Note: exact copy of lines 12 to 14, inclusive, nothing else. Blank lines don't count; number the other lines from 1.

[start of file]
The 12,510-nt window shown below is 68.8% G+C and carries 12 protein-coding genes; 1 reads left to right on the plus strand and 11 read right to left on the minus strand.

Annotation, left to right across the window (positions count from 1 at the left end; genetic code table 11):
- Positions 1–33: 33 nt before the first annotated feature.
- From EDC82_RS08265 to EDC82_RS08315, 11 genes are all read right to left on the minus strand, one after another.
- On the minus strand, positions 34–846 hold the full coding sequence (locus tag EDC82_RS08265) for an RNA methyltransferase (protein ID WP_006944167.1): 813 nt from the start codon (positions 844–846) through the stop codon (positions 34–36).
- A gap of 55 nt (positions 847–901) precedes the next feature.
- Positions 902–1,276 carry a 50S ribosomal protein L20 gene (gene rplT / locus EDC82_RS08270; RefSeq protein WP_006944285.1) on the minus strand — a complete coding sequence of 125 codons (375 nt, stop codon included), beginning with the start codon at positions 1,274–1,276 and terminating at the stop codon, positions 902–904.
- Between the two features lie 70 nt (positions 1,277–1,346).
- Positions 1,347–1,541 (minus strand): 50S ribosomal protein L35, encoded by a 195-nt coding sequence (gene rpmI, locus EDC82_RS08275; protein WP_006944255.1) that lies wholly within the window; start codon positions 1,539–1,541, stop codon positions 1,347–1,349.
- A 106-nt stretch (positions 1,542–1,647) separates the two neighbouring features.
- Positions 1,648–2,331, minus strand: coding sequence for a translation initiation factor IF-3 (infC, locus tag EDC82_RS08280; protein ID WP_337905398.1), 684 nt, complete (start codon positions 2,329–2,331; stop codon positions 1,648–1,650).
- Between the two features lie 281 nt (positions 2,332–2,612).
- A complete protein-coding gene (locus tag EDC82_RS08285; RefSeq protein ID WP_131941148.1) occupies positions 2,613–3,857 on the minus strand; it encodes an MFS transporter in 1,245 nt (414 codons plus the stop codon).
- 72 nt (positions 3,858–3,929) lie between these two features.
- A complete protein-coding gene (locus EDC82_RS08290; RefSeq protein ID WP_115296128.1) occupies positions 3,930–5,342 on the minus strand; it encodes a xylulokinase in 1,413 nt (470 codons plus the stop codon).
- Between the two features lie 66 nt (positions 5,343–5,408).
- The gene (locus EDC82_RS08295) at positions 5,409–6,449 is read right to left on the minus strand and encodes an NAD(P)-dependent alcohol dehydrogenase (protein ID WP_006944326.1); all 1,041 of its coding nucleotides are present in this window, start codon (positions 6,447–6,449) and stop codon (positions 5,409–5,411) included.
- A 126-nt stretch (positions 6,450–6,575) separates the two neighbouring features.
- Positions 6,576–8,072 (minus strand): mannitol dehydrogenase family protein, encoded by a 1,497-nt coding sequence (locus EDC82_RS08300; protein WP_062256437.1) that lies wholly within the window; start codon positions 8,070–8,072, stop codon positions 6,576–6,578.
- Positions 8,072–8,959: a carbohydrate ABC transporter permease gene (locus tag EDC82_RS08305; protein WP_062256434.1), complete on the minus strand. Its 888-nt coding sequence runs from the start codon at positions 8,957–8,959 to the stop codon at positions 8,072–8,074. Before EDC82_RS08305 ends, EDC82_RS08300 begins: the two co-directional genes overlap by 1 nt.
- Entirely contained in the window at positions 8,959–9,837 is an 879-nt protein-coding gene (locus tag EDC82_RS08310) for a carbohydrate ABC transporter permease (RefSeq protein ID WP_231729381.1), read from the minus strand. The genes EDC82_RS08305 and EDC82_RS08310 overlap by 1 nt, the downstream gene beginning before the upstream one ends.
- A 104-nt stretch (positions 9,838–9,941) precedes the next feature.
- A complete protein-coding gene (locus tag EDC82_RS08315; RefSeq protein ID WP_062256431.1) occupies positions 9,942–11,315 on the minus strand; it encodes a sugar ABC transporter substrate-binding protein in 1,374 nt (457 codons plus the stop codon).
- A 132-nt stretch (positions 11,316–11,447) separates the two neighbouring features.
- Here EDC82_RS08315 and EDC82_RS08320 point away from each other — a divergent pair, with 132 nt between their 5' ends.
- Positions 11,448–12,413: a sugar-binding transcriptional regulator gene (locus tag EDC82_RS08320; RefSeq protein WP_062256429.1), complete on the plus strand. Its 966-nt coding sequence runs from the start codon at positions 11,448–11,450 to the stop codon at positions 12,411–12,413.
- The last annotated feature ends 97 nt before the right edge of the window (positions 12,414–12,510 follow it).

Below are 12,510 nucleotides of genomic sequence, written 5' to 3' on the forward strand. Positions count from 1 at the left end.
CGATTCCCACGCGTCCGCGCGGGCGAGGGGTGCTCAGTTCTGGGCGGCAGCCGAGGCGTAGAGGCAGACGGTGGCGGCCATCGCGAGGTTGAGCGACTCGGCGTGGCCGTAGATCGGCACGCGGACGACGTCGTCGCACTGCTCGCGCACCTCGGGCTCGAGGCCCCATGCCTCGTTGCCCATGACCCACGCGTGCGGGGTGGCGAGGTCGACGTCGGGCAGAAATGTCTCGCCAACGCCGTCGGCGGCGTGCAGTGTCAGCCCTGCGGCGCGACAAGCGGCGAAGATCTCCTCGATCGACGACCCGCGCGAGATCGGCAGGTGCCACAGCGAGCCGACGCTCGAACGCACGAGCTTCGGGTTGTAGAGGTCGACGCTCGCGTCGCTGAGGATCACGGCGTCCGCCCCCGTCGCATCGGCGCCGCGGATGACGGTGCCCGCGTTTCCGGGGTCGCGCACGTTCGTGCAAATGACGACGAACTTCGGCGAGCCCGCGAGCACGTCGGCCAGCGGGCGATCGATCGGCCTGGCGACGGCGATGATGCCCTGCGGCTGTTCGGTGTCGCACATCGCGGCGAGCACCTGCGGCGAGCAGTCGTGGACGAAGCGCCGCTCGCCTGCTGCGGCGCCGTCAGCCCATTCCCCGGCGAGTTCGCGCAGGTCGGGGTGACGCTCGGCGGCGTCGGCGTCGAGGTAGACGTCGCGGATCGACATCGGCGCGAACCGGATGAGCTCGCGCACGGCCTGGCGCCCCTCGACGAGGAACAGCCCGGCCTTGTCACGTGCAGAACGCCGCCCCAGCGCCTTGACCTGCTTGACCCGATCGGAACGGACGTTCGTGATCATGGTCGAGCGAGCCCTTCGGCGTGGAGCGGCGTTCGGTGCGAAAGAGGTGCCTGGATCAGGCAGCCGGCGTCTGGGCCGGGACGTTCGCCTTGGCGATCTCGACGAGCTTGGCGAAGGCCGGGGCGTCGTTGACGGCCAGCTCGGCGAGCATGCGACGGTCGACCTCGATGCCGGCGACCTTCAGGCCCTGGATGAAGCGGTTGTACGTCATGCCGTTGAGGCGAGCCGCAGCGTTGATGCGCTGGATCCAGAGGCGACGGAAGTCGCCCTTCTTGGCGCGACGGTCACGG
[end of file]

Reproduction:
- Between the two features lie 281 nt (positions 2,332–2,612).
- A complete protein-coding gene (locus tag EDC82_RS08285; RefSeq protein ID WP_131941148.1) occupies positions 2,613–3,857 on the minus strand; it encodes an MFS transporter in 1,245 nt (414 codons plus the stop codon).
- 72 nt (positions 3,858–3,929) lie between these two features.